If we try to imagine the future from where we stand, we will probably reproduce more of the same. But beyond the limits of our imaginations, we also recognize the limits of the dominant (modern-colonial) approach to time and change that presumes the future emerges from rational, teleological planning through which linear progress is achieved. This dominant approach tends to position certain people as leaders and others as followers, and seeks to control and order the world rather than to be of it, and with each other. While we recognize that there is a certain extent of planning, especially in the immediate term, that is important and necessary for survival in the current system, in the long-term we take a more relational and emergent approach of “walking alongside each other in the eye of a storm.” This is a “storm” between the ways of knowing and being that are dying, and those that are being born. On one side, there is the work of offering palliative care to assist with a dying world (“hospicing”). On the other side, there is the work of assisting with the birth of something new, undefined and potentially, but not necessarily wiser (“midwifery”). In the middle, in the eye of the storm, we need to keep balance-in-movement, moving with the storm: if we walk too fast, we will get caught in the vortex; if we walk too slow, we will also get caught. In the hospicing process, we learn to process the lessons of the repeated mistakes of the current system so that only different mistakes will be made in the future. In assisting with midwifery, we learn to remove the blockages that prevent new possibilities from emerging. And in walking together, we learn to emphasize the quality of our relationships, rather than our final destination.
Couldn’t someone make the same critique of your collective as you make of others?
Definitely! We frame our work as partial (rather than universal), experimental (rather than prescriptive), and self-reflexive/self-critical (rather than self-congratulatory), because we recognize that what we propose is incredibly difficult (perhaps even impossible), that we are never done learning, and that the minute we think we have ‘figured it out’ is generally when we fall back into harmful patterns and colonial desires. We try to remember that grappling with the challenges, common circularities, and failures involved is central to the process (rather than a distraction from it). Generally it is easier for people (including us!) to say that we are doing something, or that we believe in something, than it is to actually ‘do’ it. Finally, we note that it is virtually impossible to counter colonialism in all dimensions of our existence, given that doing so would not only be materially impossible but would also render us unintelligible within existing frames of reference. Thus, rather than seeking a position of purity, we see our own contradictions and incoherence as an inevitable part of this work, while still taking responsibility for our continued complicity and for our inevitable mistakes in the process. We try to be generously critical, or radically tender with ourselves as much as we do with others.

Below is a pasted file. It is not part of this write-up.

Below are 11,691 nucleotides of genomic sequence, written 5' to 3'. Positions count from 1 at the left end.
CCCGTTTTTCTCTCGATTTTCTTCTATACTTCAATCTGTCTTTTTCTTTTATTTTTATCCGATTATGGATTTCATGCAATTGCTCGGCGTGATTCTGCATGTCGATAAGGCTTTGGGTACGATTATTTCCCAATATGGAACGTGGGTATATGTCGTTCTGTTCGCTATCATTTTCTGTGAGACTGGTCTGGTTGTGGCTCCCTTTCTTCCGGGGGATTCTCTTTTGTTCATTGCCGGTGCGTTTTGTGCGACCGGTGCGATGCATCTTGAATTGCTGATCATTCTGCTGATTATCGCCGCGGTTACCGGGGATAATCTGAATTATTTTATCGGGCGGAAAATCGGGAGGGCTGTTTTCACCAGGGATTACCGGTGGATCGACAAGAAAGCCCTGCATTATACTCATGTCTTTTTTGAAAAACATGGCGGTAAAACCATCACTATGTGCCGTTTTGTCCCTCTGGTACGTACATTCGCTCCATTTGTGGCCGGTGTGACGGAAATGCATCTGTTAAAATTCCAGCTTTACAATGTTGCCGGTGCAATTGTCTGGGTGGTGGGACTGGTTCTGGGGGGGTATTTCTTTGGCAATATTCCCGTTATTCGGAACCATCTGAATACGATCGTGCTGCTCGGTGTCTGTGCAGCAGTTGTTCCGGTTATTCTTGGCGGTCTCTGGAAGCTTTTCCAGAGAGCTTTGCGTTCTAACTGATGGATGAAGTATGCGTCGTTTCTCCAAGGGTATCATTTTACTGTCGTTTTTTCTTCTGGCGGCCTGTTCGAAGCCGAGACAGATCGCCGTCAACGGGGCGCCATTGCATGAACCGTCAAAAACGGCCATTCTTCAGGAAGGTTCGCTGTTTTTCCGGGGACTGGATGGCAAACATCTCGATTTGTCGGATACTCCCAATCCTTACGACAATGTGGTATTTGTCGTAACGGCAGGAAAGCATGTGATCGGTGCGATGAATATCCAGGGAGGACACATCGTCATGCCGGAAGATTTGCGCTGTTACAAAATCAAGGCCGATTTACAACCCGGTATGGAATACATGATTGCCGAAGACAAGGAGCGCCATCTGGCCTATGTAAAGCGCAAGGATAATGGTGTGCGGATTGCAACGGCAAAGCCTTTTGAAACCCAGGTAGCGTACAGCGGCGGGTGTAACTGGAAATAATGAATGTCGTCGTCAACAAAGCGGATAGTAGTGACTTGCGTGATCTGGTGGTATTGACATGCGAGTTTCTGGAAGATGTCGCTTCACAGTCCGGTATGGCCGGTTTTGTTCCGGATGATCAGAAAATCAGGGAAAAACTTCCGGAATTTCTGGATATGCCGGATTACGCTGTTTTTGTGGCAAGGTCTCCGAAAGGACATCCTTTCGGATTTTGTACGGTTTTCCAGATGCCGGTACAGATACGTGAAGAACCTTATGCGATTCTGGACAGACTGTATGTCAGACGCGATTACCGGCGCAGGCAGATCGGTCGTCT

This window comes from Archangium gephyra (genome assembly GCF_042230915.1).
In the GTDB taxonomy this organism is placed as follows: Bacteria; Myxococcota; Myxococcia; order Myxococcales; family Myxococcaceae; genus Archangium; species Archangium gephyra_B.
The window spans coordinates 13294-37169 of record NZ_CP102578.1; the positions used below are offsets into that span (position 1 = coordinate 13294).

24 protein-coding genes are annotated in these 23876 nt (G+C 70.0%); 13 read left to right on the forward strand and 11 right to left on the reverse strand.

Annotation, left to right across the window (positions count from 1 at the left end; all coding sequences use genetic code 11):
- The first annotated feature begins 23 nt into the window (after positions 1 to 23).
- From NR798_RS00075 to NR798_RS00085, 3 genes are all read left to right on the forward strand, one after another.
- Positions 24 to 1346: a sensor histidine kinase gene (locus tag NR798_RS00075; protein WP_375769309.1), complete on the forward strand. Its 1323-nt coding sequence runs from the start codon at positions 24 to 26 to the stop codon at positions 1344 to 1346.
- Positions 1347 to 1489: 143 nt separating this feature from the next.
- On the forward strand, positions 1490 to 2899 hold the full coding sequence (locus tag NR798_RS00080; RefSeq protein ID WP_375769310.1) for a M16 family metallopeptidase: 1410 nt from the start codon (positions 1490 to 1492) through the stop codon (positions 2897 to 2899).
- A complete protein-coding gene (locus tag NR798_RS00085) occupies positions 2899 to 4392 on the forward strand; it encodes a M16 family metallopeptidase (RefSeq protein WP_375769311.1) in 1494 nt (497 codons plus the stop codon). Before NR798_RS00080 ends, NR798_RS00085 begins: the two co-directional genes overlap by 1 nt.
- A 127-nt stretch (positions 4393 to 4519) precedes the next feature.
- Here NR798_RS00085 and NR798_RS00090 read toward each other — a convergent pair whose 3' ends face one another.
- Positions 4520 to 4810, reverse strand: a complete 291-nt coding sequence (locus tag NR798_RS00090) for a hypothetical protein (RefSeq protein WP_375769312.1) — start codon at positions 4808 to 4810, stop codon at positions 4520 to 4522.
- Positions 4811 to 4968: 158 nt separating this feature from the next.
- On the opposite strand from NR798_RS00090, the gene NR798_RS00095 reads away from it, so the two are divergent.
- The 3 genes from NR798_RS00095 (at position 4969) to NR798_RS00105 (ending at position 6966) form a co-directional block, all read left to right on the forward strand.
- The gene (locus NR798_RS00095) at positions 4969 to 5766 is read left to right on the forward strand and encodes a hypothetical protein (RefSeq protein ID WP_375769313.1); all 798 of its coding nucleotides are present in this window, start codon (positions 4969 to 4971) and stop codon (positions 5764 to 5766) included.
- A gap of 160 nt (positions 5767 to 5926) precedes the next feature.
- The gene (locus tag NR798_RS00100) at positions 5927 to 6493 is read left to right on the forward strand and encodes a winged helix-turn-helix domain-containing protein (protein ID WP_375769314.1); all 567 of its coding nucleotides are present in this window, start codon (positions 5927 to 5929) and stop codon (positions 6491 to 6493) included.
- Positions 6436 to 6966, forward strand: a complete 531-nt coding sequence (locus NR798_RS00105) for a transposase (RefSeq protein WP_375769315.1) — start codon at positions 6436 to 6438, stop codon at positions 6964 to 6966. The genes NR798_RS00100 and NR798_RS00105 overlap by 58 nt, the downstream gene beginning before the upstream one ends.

Is your perspective based on research or opinions?
It is common to refute critiques of colonialism on the basis of the claim that these critiques are simply “opinions” – in comparison to presumptively objective research and universal truths. In fact, there are entire fields and sub-fields of study that focus, in part, on documenting the history and continuity of colonial relations as well as resistance to those relations, including Indigenous, postcolonial, modernity/coloniality, and settler colonial studies. As part of their notions of scholarly rigor, these areas of study take seriously the lived experiences of peoples who have been subjugated by a colonial system, and the internal validity of marginalized knowledge systems. Part of our perspective is informed by this work. At the same time, there are multiple different implications that can be drawn from this research, and our approach represents just one of these. Thus, rather than assert the “correctness” of our approach or the universality of our diagnosis and proposed response – i.e. our theory of change – we are more interested in inviting people to trace where different theories of change come from, what they assume, what they enable, and what they foreclose. We also seek to balance providing substantiated arguments about our conclusions while also recognizing that colonization is not primarily an intellectual problem that can be addressed with more information, but rather a set of affective investments that seek the continuity of a modern-colonial mode of existence and thereby invalidate other possibilities for existence. If this is the case, then providing more “proof” of continued colonization may do little to interrupt its reproduction, as people who do not want to face their complicity and investment in harm can simply look away.